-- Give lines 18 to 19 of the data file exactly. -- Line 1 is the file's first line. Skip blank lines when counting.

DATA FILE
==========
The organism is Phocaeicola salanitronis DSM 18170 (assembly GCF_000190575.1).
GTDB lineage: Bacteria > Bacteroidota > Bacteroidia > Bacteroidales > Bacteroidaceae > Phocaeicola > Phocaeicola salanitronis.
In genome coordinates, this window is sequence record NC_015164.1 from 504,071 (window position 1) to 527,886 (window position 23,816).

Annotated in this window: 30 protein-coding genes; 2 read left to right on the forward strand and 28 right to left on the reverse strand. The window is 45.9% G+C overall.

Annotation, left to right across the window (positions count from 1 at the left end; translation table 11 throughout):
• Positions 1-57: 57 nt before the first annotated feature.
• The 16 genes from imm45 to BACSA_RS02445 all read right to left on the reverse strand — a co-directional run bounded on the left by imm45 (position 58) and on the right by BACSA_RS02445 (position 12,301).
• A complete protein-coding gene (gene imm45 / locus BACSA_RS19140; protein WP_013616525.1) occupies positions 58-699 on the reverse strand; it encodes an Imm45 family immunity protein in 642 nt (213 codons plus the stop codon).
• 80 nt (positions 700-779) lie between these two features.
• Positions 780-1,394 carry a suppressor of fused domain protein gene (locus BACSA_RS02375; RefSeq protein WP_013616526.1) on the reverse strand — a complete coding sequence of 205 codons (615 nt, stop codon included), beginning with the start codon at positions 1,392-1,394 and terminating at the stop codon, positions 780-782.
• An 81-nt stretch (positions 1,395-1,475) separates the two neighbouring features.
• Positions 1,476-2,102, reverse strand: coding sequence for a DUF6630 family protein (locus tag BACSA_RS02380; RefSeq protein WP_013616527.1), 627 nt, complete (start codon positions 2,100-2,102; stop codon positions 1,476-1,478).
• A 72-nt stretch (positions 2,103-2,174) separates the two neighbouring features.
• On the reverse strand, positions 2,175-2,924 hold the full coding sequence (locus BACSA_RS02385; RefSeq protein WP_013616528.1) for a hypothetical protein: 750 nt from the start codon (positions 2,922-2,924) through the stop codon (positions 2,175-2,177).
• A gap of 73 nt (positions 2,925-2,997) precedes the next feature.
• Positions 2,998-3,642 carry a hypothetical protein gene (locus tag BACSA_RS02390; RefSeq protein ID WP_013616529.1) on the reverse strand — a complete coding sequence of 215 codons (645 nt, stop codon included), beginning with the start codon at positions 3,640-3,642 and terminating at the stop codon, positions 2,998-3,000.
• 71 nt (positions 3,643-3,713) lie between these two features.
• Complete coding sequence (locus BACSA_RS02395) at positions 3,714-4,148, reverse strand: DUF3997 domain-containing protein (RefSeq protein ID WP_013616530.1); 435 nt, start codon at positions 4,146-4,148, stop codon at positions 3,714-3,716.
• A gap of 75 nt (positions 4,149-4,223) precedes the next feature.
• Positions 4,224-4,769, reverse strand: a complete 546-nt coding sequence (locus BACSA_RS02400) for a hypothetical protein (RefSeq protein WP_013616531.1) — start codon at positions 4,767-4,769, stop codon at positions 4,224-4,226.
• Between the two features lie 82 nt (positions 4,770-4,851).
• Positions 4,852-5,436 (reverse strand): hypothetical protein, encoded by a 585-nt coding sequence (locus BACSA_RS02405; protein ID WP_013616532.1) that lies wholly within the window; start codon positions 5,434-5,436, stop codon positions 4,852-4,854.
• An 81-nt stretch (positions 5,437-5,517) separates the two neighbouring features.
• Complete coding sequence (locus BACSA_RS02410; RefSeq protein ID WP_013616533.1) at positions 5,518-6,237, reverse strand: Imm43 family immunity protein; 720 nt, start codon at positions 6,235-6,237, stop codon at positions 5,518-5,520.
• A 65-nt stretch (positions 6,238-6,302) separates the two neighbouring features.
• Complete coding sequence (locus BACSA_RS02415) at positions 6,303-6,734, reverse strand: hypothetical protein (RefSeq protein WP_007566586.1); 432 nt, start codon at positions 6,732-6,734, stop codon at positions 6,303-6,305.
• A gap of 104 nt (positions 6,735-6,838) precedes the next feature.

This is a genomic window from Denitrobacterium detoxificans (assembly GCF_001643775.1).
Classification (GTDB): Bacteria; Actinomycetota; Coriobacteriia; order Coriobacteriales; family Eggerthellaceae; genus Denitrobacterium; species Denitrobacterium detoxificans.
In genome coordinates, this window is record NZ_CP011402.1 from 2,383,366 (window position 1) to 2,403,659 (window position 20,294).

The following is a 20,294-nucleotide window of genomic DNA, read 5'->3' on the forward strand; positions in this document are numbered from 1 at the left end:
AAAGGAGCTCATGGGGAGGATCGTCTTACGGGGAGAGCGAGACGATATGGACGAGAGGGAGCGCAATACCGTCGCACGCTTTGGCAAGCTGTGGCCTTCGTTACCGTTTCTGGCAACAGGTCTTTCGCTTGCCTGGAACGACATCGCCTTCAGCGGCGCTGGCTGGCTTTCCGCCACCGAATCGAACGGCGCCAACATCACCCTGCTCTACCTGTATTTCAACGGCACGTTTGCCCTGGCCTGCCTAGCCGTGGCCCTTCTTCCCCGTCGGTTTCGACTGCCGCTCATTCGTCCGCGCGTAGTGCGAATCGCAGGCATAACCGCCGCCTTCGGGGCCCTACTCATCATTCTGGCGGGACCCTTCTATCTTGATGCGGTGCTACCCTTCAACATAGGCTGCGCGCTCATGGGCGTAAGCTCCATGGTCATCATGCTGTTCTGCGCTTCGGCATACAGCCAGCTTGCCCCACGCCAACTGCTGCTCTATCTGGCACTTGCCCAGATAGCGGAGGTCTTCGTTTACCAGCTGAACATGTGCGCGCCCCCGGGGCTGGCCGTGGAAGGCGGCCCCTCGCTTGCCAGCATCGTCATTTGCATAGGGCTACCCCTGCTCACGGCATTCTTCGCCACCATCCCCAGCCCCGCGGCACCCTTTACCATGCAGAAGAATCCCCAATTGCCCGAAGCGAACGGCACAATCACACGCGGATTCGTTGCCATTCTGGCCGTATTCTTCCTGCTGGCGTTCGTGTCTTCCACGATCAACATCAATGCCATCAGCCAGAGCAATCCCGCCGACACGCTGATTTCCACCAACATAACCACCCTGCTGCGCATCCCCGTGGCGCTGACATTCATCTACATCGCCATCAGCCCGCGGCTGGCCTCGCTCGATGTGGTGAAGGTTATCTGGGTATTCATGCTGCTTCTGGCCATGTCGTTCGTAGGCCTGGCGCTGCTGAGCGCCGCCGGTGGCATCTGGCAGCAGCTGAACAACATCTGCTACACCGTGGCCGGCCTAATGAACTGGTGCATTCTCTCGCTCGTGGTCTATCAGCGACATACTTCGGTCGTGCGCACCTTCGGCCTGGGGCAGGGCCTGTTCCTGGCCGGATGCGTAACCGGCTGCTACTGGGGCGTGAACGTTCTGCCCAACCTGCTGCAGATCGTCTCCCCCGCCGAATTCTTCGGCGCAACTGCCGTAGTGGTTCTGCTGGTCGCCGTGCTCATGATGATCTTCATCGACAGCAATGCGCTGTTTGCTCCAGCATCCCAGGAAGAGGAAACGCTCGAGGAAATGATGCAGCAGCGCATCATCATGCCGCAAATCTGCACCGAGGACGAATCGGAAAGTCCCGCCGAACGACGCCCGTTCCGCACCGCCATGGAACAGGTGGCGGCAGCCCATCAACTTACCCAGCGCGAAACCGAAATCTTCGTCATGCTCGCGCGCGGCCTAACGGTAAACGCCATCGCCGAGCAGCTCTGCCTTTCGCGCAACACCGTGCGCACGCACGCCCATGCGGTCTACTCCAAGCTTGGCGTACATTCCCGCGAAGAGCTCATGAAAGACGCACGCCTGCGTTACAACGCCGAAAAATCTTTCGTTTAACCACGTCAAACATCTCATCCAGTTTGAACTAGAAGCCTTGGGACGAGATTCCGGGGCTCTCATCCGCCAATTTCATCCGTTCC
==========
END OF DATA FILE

• Complete coding sequence (locus BACSA_RS02395) at positions 3,714-4,148, reverse strand: DUF3997 domain-containing protein (RefSeq protein ID WP_013616530.1); 435 nt, start codon at positions 4,146-4,148, stop codon at positions 3,714-3,716.
• A gap of 75 nt (positions 4,149-4,223) precedes the next feature.